Whole grains deliver many important nutrients. These include:
- Fiber. The bran provides most of the fiber in whole grains.
Vitamins. Whole grains are particularly high in B vitamins, including
niacin, thiamine, and folate.
Minerals. They also contain a good amount of minerals, such as zinc,
iron, magnesium, and manganese.
- Protein. Whole grains boast several grams of protein per serving.
- Antioxidants. Many compounds in whole grains act as antioxidants. These include phytic acid, lignans, ferulic acid, and sulfur compounds.
- Plant compounds. Whole grains deliver many types of plant compounds that play a role in preventing disease. These include polyphenols, stanols, and sterols.
One of the biggest health benefits of whole grains is that they lower your risk of heart disease, which is the leading cause of death worldwide.
A review of 10 studies found that three 1-ounce (28-gram) servings of whole grains daily may lower your risk of heart disease by 22%.
Similarly, a 10-year study in 17,424 adults observed that those who ate the highest proportion of whole grains in relation to their total carb intake had a 47% lower risk of heart disease.
Researchers concluded that heart-healthy diets should include more whole grains and fewer refined grains.
Most studies lump together different types of whole grains, making it hard to separate the benefits of individual foods.
Still, whole-grain breads and cereals, as well as added bran, have been specifically linked to reduced heart disease risk.
Whole grains may also help lower your risk of stroke.
In an analysis of 6 studies in nearly 250,000 people, those eating the most whole grains had a 14% lower risk of stroke than those eating the fewest.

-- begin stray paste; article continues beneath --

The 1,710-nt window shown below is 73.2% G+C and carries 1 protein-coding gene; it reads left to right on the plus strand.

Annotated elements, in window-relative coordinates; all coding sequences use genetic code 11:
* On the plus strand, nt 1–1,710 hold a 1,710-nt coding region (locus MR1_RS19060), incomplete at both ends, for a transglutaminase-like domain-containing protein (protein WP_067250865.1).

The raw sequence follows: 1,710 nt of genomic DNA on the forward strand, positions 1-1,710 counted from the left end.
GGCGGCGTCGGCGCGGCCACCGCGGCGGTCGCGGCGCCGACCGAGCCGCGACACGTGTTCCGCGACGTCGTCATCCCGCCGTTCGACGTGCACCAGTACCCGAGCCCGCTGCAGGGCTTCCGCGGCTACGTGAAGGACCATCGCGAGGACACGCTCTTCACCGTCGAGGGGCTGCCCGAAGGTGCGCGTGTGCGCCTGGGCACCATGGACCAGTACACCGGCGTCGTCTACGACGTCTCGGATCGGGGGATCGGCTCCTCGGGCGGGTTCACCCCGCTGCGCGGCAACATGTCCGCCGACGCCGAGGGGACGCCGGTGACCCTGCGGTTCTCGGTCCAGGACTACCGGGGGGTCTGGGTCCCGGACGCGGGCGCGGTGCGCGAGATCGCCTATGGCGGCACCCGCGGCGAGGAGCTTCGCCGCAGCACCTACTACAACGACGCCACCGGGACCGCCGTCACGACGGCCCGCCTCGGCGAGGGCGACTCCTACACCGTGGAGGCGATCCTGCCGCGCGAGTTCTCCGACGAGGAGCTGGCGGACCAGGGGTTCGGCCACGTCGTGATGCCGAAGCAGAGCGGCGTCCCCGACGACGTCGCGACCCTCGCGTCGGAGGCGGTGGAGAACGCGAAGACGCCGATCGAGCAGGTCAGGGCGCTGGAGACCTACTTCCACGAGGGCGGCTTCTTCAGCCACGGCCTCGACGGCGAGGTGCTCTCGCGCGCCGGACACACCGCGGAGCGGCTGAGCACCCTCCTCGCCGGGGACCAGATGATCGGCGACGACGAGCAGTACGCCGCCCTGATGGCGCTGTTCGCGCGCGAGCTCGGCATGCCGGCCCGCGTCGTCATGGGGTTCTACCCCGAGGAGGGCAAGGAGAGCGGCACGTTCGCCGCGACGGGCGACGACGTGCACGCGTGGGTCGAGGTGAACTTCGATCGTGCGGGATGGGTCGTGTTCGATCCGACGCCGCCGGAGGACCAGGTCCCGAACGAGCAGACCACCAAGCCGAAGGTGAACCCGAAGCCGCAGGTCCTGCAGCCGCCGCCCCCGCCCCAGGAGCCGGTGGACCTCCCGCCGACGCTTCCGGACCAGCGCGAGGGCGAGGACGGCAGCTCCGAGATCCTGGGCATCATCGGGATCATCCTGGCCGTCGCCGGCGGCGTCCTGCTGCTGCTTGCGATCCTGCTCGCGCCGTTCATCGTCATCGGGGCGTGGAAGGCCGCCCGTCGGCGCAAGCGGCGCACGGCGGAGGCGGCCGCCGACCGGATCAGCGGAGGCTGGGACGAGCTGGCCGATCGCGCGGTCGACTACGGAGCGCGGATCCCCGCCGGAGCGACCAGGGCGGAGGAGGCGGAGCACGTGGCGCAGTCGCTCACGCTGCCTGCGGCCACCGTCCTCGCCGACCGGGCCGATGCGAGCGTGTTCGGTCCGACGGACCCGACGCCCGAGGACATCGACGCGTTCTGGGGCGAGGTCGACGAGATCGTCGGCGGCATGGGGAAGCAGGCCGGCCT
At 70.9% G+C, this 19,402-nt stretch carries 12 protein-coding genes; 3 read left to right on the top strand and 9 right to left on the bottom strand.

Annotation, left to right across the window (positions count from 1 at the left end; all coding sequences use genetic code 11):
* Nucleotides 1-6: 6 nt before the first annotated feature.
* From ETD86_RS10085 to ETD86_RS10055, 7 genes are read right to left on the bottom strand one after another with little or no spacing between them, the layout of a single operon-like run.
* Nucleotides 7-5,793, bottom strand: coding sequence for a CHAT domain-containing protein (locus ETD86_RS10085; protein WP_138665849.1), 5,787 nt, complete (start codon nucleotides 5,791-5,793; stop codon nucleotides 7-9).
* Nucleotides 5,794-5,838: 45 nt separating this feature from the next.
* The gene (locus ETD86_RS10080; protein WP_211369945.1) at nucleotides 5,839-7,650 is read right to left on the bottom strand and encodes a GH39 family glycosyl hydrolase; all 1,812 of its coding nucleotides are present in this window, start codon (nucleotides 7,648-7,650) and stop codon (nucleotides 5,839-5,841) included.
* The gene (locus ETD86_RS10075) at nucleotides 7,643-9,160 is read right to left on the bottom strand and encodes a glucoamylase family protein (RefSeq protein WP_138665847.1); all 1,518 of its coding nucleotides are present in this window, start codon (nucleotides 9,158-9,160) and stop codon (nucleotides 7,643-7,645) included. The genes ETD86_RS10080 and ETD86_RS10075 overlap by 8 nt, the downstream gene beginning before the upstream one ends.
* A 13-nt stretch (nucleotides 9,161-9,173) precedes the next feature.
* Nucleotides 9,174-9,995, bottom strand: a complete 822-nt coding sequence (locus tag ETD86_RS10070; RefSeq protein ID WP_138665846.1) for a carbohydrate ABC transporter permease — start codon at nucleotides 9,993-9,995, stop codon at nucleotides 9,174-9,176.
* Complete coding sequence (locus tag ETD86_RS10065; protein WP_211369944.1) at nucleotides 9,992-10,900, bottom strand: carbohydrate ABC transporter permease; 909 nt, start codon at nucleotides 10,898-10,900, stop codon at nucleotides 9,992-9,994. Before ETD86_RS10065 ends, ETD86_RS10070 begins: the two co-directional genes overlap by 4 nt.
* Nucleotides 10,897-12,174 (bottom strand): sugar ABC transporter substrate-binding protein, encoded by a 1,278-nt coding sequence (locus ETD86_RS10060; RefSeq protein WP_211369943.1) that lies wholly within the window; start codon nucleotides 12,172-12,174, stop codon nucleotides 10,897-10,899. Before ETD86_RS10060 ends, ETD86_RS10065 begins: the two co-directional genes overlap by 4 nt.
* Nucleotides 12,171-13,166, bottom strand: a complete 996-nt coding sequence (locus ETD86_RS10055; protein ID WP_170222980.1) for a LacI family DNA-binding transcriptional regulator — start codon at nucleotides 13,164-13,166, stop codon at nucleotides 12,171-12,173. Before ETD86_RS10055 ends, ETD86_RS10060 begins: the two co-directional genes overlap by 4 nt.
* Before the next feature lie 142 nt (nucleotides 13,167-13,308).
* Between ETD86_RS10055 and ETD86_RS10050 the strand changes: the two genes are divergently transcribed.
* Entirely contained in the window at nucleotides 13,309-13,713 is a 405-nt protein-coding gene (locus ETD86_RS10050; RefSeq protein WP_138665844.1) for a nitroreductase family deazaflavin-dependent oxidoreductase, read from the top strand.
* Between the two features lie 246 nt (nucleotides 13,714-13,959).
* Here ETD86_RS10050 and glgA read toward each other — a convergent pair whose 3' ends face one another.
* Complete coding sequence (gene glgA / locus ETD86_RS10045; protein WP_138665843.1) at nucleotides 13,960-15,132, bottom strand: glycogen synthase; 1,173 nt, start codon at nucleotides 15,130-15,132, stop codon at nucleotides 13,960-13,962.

Furthermore, certain compounds in whole grains, such as fiber, vitamin K, and antioxidants, can reduce your risk of stroke.
Whole grains are also recommended in the DASH and Mediterranean diets, both of which may help lower your risk of stroke.
Eating fiber-rich foods can help fill you up and prevent overeating. This is one reason high-fiber diets are recommended for weight loss.
Whole grains and products made from them are more filling than refined grains, and research suggests that they may lower your risk of obesity.
In fact, eating 3 servings of whole grains daily was linked to lower body mass index (BMI) and less belly fat in a review of 15 studies in almost 120,000 people.
Another study reviewing research from 1965 to 2010 found that whole-grain cereal and cereal with added bran were associated with a modestly lower risk of obesity.
Eating whole in place of refined grains may lower your risk of type 2 diabetes.
A review of 16 studies concluded that replacing refined grains with whole varieties and eating at least 2 servings of whole grains daily could lower your risk of diabetes.
In part, this is because fiber-rich whole grains can also help with weight control and prevent obesity, a risk factor for diabetes.
Moreover, studies have linked whole grain intake to lower fasting blood sugar levels and improved insulin sensitivity.
This could be due to magnesium, a mineral found in whole grains that helps your body metabolize carbs and is tied to insulin sensitivity.